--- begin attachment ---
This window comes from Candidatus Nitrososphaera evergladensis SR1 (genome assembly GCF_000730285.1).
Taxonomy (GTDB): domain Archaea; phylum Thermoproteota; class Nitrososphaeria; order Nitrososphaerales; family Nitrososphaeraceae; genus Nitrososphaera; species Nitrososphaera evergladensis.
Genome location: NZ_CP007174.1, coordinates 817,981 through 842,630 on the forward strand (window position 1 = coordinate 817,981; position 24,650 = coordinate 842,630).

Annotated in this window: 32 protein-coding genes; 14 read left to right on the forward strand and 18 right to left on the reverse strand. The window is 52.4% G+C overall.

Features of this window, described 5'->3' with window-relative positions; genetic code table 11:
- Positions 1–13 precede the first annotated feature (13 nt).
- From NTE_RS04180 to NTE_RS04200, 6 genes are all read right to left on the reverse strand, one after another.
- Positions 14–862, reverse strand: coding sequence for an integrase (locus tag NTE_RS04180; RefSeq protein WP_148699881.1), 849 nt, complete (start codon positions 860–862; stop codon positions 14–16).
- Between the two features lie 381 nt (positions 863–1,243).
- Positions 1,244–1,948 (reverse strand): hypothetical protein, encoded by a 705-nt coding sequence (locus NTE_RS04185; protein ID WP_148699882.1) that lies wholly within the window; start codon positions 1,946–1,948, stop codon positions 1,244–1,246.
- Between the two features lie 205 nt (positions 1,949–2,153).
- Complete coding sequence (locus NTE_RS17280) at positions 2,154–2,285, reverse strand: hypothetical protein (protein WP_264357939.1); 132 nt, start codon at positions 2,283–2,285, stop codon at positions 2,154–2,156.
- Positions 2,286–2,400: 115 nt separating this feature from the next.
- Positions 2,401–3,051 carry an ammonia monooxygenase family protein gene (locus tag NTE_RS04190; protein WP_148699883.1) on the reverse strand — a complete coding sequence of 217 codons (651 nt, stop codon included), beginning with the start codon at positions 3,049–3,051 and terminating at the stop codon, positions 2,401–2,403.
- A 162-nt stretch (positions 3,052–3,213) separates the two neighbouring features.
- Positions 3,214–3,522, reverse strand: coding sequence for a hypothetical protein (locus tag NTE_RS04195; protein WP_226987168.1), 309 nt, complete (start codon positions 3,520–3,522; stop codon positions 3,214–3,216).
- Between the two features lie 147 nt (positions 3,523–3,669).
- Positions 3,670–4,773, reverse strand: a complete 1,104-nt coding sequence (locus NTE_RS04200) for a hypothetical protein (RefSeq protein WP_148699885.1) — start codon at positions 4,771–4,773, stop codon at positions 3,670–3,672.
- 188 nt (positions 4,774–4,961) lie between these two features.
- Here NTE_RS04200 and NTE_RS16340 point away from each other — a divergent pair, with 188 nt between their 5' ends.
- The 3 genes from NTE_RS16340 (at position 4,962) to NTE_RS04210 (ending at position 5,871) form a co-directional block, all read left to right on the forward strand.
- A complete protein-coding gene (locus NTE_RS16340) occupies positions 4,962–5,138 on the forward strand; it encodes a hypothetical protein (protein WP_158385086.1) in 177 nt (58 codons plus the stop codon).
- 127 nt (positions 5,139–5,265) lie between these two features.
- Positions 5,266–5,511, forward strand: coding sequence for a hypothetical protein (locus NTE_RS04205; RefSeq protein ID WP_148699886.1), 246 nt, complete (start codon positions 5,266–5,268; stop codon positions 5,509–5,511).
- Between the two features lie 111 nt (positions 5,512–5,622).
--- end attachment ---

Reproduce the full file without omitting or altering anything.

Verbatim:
This window comes from Candidatus Nitrososphaera evergladensis SR1 (genome assembly GCF_000730285.1).
Taxonomy (GTDB): domain Archaea; phylum Thermoproteota; class Nitrososphaeria; order Nitrososphaerales; family Nitrososphaeraceae; genus Nitrososphaera; species Nitrososphaera evergladensis.
Genome location: NZ_CP007174.1, coordinates 817,981 through 842,630 on the forward strand (window position 1 = coordinate 817,981; position 24,650 = coordinate 842,630).

Annotated in this window: 32 protein-coding genes; 14 read left to right on the forward strand and 18 right to left on the reverse strand. The window is 52.4% G+C overall.

Features of this window, described 5'->3' with window-relative positions; genetic code table 11:
- Positions 1–13 precede the first annotated feature (13 nt).
- From NTE_RS04180 to NTE_RS04200, 6 genes are all read right to left on the reverse strand, one after another.
- Positions 14–862, reverse strand: coding sequence for an integrase (locus tag NTE_RS04180; RefSeq protein WP_148699881.1), 849 nt, complete (start codon positions 860–862; stop codon positions 14–16).
- Between the two features lie 381 nt (positions 863–1,243).
- Positions 1,244–1,948 (reverse strand): hypothetical protein, encoded by a 705-nt coding sequence (locus NTE_RS04185; protein ID WP_148699882.1) that lies wholly within the window; start codon positions 1,946–1,948, stop codon positions 1,244–1,246.
- Between the two features lie 205 nt (positions 1,949–2,153).
- Complete coding sequence (locus NTE_RS17280) at positions 2,154–2,285, reverse strand: hypothetical protein (protein WP_264357939.1); 132 nt, start codon at positions 2,283–2,285, stop codon at positions 2,154–2,156.
- Positions 2,286–2,400: 115 nt separating this feature from the next.
- Positions 2,401–3,051 carry an ammonia monooxygenase family protein gene (locus tag NTE_RS04190; protein WP_148699883.1) on the reverse strand — a complete coding sequence of 217 codons (651 nt, stop codon included), beginning with the start codon at positions 3,049–3,051 and terminating at the stop codon, positions 2,401–2,403.
- A 162-nt stretch (positions 3,052–3,213) separates the two neighbouring features.
- Positions 3,214–3,522, reverse strand: coding sequence for a hypothetical protein (locus tag NTE_RS04195; protein WP_226987168.1), 309 nt, complete (start codon positions 3,520–3,522; stop codon positions 3,214–3,216).
- Between the two features lie 147 nt (positions 3,523–3,669).
- Positions 3,670–4,773, reverse strand: a complete 1,104-nt coding sequence (locus NTE_RS04200) for a hypothetical protein (RefSeq protein WP_148699885.1) — start codon at positions 4,771–4,773, stop codon at positions 3,670–3,672.
- 188 nt (positions 4,774–4,961) lie between these two features.
- Here NTE_RS04200 and NTE_RS16340 point away from each other — a divergent pair, with 188 nt between their 5' ends.
- The 3 genes from NTE_RS16340 (at position 4,962) to NTE_RS04210 (ending at position 5,871) form a co-directional block, all read left to right on the forward strand.
- A complete protein-coding gene (locus NTE_RS16340) occupies positions 4,962–5,138 on the forward strand; it encodes a hypothetical protein (protein WP_158385086.1) in 177 nt (58 codons plus the stop codon).
- 127 nt (positions 5,139–5,265) lie between these two features.
- Positions 5,266–5,511, forward strand: coding sequence for a hypothetical protein (locus NTE_RS04205; RefSeq protein ID WP_148699886.1), 246 nt, complete (start codon positions 5,266–5,268; stop codon positions 5,509–5,511).
- Between the two features lie 111 nt (positions 5,512–5,622).